Examination of Calcium’s Role in Mammalian Primary Intraciliary Protein Trafficking
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CitationAdstamongkonkul, Pichet. 2020. Examination of Calcium’s Role in Mammalian Primary Intraciliary Protein Trafficking. Doctoral dissertation, Harvard University, Graduate School of Arts & Sciences.
AbstractThe primary cilium is an organelle found on nearly every cell in our body. It is a small organelle, averaging from 5-10 micrometers in length and about 500 nanometers in diameter. The loss or defect in proteins specific to primary cilia functions result in a class of diseases collectively called ciliopathies. There are many signaling pathways that localize to primary cilia, but how they work and are regulated are not fully known. Research has demonstrated that primary cilia possess ion channels and have an elevated resting calcium concentration. What role calcium plays in primary cilia function is unclear. Further, protein synthesis does not occur inside primary cilia. Proteins may enter cilia passively, by diffusion, or actively by a process that trafficks proteins in and out of cilia. This process is referred to as Intraflagellar Transport (IFT) and is completed by a multiprotein complex. The singular and small dimensions of a primary cilium pose technical challenges to answer these questions.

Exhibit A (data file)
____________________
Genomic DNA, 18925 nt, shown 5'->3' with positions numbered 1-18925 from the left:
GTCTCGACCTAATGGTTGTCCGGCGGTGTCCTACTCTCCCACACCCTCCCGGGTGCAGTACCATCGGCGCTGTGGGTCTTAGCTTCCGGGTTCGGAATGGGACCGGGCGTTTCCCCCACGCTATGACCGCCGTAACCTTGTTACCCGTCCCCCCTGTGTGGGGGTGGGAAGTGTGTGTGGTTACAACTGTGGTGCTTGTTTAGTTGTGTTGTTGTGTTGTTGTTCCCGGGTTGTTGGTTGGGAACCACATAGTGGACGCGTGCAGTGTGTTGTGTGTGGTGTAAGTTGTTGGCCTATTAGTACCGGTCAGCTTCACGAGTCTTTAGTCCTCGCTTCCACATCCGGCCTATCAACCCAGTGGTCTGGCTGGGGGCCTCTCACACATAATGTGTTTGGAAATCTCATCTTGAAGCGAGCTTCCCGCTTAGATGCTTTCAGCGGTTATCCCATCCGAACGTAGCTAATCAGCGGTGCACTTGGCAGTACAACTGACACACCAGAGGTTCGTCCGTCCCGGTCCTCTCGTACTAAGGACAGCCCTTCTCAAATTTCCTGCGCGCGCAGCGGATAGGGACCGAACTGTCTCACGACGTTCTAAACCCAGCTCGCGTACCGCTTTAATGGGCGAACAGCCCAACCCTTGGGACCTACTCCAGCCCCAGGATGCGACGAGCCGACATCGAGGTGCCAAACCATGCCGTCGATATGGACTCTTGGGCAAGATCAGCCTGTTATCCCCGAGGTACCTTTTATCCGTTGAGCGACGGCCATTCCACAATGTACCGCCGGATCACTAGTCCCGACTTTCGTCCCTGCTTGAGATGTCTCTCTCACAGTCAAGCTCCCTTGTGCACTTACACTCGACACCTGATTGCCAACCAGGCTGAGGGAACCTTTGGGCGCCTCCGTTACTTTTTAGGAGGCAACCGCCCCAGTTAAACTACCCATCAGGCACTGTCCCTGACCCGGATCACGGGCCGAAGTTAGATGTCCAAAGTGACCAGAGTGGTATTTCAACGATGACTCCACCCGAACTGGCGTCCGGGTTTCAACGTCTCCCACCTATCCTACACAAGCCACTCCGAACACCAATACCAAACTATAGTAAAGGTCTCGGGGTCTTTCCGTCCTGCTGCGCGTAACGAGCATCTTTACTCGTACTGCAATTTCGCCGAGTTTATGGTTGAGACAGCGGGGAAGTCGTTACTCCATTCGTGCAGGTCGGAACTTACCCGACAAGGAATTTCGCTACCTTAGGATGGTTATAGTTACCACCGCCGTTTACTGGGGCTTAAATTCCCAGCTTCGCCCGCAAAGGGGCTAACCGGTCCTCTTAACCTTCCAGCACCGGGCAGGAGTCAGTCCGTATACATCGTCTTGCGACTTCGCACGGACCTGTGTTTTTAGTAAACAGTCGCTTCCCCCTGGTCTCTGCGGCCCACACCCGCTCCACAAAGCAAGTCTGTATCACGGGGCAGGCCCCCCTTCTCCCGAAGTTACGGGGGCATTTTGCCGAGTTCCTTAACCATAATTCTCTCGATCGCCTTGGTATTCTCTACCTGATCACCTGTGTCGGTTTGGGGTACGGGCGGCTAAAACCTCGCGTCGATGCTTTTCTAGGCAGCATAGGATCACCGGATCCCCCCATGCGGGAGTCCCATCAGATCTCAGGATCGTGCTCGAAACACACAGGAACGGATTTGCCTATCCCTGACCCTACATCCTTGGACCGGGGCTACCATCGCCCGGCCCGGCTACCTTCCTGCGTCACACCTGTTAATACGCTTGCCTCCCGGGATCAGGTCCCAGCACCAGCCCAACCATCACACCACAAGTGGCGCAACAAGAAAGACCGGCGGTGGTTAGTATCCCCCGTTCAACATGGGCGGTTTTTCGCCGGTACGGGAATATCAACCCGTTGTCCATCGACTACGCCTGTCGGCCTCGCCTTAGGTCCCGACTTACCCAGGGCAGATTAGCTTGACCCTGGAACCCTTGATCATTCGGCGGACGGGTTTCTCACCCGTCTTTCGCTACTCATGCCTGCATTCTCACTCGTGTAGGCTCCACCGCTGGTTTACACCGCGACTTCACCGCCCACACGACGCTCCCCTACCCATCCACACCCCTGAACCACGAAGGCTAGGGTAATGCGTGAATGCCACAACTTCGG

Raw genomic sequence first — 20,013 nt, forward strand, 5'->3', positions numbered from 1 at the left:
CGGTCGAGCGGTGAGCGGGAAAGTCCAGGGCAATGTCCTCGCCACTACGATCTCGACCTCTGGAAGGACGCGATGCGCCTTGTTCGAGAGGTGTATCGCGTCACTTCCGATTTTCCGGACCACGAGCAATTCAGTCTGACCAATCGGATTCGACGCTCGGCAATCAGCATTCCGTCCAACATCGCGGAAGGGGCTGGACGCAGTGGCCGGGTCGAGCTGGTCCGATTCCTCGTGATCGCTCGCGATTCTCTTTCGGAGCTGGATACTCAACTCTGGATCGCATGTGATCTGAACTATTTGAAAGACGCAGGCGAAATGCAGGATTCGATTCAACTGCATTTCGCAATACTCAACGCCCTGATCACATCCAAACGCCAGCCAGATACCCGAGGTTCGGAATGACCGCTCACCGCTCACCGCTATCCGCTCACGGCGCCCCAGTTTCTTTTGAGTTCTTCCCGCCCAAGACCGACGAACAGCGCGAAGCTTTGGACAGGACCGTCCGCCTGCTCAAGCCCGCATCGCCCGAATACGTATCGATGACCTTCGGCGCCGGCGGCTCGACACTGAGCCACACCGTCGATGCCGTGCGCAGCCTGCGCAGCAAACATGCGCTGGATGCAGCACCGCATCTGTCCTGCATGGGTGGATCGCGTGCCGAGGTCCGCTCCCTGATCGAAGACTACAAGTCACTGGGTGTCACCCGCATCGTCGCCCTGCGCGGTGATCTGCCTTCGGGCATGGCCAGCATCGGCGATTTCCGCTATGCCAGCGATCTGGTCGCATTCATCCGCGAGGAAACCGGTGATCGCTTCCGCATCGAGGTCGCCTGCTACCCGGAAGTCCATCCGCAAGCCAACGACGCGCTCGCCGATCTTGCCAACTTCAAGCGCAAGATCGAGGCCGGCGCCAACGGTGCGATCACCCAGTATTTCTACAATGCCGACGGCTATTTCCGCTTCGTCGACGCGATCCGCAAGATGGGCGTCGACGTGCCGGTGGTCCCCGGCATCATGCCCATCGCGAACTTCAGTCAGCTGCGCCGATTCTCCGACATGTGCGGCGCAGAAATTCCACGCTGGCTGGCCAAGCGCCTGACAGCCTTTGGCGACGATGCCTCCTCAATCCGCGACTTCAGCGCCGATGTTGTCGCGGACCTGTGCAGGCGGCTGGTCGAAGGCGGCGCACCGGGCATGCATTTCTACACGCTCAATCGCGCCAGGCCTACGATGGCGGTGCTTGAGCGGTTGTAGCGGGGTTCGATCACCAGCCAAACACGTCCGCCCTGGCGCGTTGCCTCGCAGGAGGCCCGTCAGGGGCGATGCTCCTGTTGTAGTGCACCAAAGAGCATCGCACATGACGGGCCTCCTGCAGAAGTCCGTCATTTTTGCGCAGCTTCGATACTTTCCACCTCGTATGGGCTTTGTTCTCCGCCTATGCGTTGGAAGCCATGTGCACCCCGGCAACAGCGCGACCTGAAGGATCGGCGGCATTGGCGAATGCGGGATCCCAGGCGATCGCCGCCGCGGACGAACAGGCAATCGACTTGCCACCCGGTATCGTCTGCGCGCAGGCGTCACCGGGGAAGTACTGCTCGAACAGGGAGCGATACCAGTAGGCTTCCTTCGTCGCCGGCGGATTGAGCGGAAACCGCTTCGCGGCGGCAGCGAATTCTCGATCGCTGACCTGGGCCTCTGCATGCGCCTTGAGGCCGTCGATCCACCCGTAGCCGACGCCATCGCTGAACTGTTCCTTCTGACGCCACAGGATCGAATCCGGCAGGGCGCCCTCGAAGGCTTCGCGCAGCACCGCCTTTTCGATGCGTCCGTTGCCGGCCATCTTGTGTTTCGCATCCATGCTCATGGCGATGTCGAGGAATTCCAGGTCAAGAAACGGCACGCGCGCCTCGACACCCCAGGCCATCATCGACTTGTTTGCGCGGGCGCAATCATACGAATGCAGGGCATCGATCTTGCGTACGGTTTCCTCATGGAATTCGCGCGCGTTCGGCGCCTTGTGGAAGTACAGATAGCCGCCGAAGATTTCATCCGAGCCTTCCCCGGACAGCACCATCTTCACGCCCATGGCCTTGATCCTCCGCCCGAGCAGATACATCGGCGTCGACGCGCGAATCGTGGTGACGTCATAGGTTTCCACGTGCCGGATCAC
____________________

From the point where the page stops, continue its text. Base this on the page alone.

The aim of this thesis is to understand IFT as it relates to calcium in primary cilia and study IFT dynamics at long and short timescales. An assay that involves tracking two IFT particles using a sparse labeling strategy coupled to advanced imaging modalities was created. Changes in calcium concentration were measured with genetically encoded calcium sensors, localized to either the cytoplasm or cilia. Trafficking rates of the IFT proteins (IFT88 and IFT25), with varying calcium concentrations and time courses were then quantified with a semi-automated analysis technique. Short-timescale studies employed a calcium caging compound loaded into cells and released calcium ions with a short-wavelength laser. Results from this study demonstrated that IFT proteins in mouse fibroblast primary cilia travel faster in the direction from the base to the tip of the cilia (anterograde) than in reverse direction (retrograde), an observation consistent with other published studies. However, perturbing calcium concentration did not elicit changes in the velocities of the IFT proteins at any timescale.
Changes in calcium concentration did not alter the IFT velocities in primary cilia and so the role of elevated resting calcium concentration remains unclear. Future investigations will require extensive studies of the entire IFT complex and its interaction with calcium. Development of new assays to probe activities of calcium-binding proteins, membrane and microtubule states in primary cilia during changes of calcium concentration will also advance understanding in ciliary functions.
Citable link to this pagehttps://nrs.harvard.edu/URN-3:HUL.INSTREPOS:37365827
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